Say something terrible has happened to your t-amp TA2400 power amplifier, something disastrous like the outputs of two amplifiers being connected to each other, and then the amplifiers driven with radically different signals. The likely result of this kind of abuse will be the destruction of all 8 output transistors, and the blowing of the two 16A fuses on the PCB of the channel in question. The obvious symptom will be:
The channel won’t work
The clipping LED will be lit, even with no drive
In this case, it’s Channel A (left) that is b0rked.
TA2440 front panel, clipping LED on
First port of call was to email Thomann UK to try and get hold of a schematic. Their piss-poor response was that one wasn’t available. No matter, we can freestyle it.
Disconnect from the mains and remove the top panel.
TA2440 top cover removed
Remove the four screws underneath that attach the heat sink assembly to the chassis baseplate. This will make it easier to disconnect the push-on connectors from the spades on the PCB.
TA2440 channel A heatsink assembly detail
Make a careful note of what colour wire goes to which connector on the PCB. If the connectors are stiff, pull back the insulating sleeve so you can get in with a small pair of connectors. Be careful you don’t rip the spades off the PCB.
TA2440 channel A heatsink assembly removed
The output stage is made of a 4 2SA1943 PNP transistors hanging off the positive rail and 4 2SC5200 NPN transistors hanging off the negative rail.
Laughing in the face of Design For Manufacturability, Thomann have designed the A and B amplifier assemblies to be weird mirror images of each other, rather than using the same assembly for both. This means on channel A (left) the NPN transistors are uppermost, whilst on channel B (right) the PNP transistors are uppermost.
Use a DMM (digital multimeter) to do a diode test on the power transistors). This is complicated by the presence of low resistance paths on the PCB. Despite these, it should be bleeding oblivious which transistors have been fucked, as the diode test will show close to 0V in both directions.
TA2440 diode test
Having identified the dead devices, cut the legs near the body, leaving enough lead on the PCB side to grab with a pair of needle nose pliers.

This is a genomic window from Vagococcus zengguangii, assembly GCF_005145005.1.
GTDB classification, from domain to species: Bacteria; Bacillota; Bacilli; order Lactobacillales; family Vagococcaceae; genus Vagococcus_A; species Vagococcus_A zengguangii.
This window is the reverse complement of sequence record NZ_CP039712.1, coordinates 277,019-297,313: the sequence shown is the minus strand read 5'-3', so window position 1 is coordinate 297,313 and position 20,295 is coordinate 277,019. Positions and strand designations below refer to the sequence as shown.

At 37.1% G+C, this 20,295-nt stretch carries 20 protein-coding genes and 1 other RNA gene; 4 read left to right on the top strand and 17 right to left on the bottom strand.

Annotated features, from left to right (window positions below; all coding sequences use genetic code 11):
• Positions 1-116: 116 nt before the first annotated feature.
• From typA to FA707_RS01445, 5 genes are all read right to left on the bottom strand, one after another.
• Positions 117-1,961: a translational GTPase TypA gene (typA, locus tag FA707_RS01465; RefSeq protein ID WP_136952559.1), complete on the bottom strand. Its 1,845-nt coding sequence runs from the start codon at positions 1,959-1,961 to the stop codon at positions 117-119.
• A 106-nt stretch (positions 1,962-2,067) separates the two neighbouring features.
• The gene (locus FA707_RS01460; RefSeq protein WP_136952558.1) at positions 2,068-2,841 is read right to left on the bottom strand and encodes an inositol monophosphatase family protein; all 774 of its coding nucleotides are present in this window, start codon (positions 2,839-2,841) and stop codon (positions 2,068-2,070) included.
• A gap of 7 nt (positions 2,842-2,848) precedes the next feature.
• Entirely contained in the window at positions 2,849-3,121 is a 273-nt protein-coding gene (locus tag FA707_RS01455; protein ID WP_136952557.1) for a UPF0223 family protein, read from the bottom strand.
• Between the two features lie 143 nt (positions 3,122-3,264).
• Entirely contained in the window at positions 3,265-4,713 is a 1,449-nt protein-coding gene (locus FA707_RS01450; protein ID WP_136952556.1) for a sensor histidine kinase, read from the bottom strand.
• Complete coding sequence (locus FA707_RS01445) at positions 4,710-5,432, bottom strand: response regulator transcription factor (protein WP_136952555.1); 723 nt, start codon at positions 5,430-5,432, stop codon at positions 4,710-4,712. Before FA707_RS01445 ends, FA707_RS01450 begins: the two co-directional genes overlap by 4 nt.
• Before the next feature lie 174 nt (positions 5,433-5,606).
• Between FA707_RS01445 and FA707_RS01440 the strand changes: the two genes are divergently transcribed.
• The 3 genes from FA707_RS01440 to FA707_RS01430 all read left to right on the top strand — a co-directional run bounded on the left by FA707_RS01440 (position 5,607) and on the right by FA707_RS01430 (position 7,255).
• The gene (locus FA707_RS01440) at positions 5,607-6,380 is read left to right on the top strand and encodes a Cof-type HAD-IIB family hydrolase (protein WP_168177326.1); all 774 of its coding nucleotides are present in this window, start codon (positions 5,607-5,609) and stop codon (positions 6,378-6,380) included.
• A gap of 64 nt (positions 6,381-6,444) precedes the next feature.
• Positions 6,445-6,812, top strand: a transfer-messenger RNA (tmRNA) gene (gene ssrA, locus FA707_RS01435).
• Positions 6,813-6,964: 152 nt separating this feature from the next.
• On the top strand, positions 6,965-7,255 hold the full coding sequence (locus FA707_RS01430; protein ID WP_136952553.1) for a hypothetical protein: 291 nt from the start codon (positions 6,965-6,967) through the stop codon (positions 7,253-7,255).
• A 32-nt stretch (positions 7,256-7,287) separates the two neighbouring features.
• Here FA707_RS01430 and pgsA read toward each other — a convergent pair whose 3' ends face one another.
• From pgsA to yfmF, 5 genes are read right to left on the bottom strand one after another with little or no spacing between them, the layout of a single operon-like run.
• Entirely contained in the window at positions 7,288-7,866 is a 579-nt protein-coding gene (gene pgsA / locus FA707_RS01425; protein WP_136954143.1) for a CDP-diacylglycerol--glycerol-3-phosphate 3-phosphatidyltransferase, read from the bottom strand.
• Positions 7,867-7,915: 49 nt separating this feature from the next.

TA2440 channel A heatsink assembly legs cut
After making a note of which transistors go where, remove the screws and transistors. Don’t put the dead transistors in the bin. This is electrical waste – it needs to be proper WEEE disposal. Save up other WEEE waste and take it to your local tip.
TA2440 channel A heatsink assembly transistors removed
Clean off the heatsink compound with paper towels soaked in IPA. Carefully desolder the cut-off legs from the PCB using a high wattage soldering iron (at least 80W) and some thick desoldering wick. Use the wick to remove the solder so as to open up the mounting holes. You will get through a lot of wick.
TA2440 channel A heatsink assembly holes full of solder
Clean off the flux with cotton buds and IPA. The transistor mounting holes should now be nice and clean.
TA2440 channel A heatsink assembly holes free of solder
Apply a thin smear of the heatsink compound to the metal face of the transistor using a tooth pick, cocktail stick or similar.
Applying a thin smear of heatsink compound to the transistor
Carefully feed the transistors legs through the mounting holes. Screw the transistors to the heatsink now, before you solder them in.
TA2440 channel A heatsink assembly new transistors ready to be soldered
Solder the legs of the transistors to the PCB. Cut off the excess and clean with cotton buds and IPA.
TA2440 channel A heatsink assembly new transistors fitted
Repeat for the transistors along the other side of the PCB.